The arguments in The Color of Law play out against this backdrop; one cannot fully understand Rothstein’s arguments without understanding the historical debate sketched above. An accurate picture of the historical record is especially important here insofar as Rothstein’s chief claim is that the Supreme Court “got [its] facts wrong” in believing “that residential segregation was mostly created by private choices.” Readers who believe with Rothstein that such “segregation was created by state action” will find themselves puzzled at the author’s proposed solutions, all of which call for more state action. At times, Rothstein too readily indulges his impulse to blame concrete, coercive government action, even to this libertarian reader. For example, in his chapter “Private Agreements, Government Enforcement,” Rothstein argues, as the title of the chapter implies, that even genuinely private contractual obligations are a form of government-backed discrimination. Most libertarians would disagree, however abhorrent is the notion of something like a whites-only clause to our philosophy.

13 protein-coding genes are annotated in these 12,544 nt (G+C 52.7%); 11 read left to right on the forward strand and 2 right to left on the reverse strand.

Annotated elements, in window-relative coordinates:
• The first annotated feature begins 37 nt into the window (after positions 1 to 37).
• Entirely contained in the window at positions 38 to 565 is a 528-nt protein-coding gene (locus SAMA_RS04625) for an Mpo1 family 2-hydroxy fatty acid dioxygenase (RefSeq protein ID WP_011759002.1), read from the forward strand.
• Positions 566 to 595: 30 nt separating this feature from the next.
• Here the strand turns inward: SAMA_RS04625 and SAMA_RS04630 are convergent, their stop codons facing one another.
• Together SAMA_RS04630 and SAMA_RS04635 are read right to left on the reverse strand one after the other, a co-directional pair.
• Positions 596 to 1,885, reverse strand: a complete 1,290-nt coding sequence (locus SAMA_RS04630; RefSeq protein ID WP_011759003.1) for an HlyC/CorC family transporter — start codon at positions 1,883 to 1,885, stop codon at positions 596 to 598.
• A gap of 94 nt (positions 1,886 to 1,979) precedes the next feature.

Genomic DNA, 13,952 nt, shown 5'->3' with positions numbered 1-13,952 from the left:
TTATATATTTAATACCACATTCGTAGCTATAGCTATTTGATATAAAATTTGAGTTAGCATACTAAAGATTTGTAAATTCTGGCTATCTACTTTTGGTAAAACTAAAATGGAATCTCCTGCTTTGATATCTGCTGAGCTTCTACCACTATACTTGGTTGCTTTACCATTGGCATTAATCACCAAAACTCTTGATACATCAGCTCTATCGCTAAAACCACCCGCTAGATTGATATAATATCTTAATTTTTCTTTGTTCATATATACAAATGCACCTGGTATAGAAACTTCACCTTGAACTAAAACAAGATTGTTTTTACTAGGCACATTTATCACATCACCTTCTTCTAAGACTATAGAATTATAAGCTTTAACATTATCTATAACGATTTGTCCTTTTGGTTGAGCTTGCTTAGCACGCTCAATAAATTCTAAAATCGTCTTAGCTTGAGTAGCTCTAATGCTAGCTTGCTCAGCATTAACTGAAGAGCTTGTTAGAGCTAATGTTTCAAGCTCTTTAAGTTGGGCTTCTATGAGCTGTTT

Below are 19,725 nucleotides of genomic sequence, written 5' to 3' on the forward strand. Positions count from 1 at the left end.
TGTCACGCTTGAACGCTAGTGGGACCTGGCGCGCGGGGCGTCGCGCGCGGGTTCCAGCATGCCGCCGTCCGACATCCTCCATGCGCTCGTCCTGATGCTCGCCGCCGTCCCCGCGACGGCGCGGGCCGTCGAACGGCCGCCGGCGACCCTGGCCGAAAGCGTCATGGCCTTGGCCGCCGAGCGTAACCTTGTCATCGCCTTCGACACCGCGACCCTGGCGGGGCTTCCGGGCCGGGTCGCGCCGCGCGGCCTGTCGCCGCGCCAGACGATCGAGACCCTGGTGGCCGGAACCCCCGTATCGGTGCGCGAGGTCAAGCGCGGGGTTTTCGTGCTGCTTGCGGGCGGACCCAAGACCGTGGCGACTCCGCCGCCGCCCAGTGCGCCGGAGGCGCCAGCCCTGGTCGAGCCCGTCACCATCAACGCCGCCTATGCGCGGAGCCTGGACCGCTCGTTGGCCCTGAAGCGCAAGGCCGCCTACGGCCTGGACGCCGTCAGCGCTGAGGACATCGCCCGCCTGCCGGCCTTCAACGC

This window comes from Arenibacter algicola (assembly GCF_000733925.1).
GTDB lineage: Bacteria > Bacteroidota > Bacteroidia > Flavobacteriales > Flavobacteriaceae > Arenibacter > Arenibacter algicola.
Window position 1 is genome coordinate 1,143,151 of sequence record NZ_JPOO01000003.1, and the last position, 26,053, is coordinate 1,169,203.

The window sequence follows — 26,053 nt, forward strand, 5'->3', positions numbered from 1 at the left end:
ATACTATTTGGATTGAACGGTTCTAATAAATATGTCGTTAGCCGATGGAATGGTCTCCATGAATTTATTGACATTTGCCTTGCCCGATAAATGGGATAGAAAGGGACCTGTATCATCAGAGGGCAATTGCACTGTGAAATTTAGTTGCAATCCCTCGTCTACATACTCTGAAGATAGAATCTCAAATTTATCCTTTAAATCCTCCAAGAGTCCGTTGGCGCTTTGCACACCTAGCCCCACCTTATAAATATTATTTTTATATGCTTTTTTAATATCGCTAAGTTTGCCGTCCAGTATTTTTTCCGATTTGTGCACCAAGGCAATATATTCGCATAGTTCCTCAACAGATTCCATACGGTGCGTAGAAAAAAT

In including such arguments, Rothstein seems to want to have it both ways: the whole book is premised on the claim that private prejudice, encapsulated in things such as “racial clauses in deeds and mutual agreements,” was, as a matter of actual, historical fact, insufficient to bring us to the point at which we find ourselves today. That claim, strong enough on its own merits, is seriously undermined by Rothstein’s confusing of private contracts with government action — exactly what he promises not to do at the outset.

Libertarians will be familiar with this easily avoided mistake. It’s what happens when one has studied discrete public-policy problems without considering the deeper questions that precede them, that is, questions of political theory. Had Rothstein a more solid understanding of the theory — the political philosophy — that is necessary to a worthy task such as his book’s, he would be able to see the difference between mere enforcement of a private contract and, for instance, active Federal Housing Administration sponsorship of discrimination. After all, one cannot undertake to sort justice from injustice without a sophisticated theory about what rights individuals possess, what they are allowed to do as long as they leave others in peace, equally free to exercise their rights.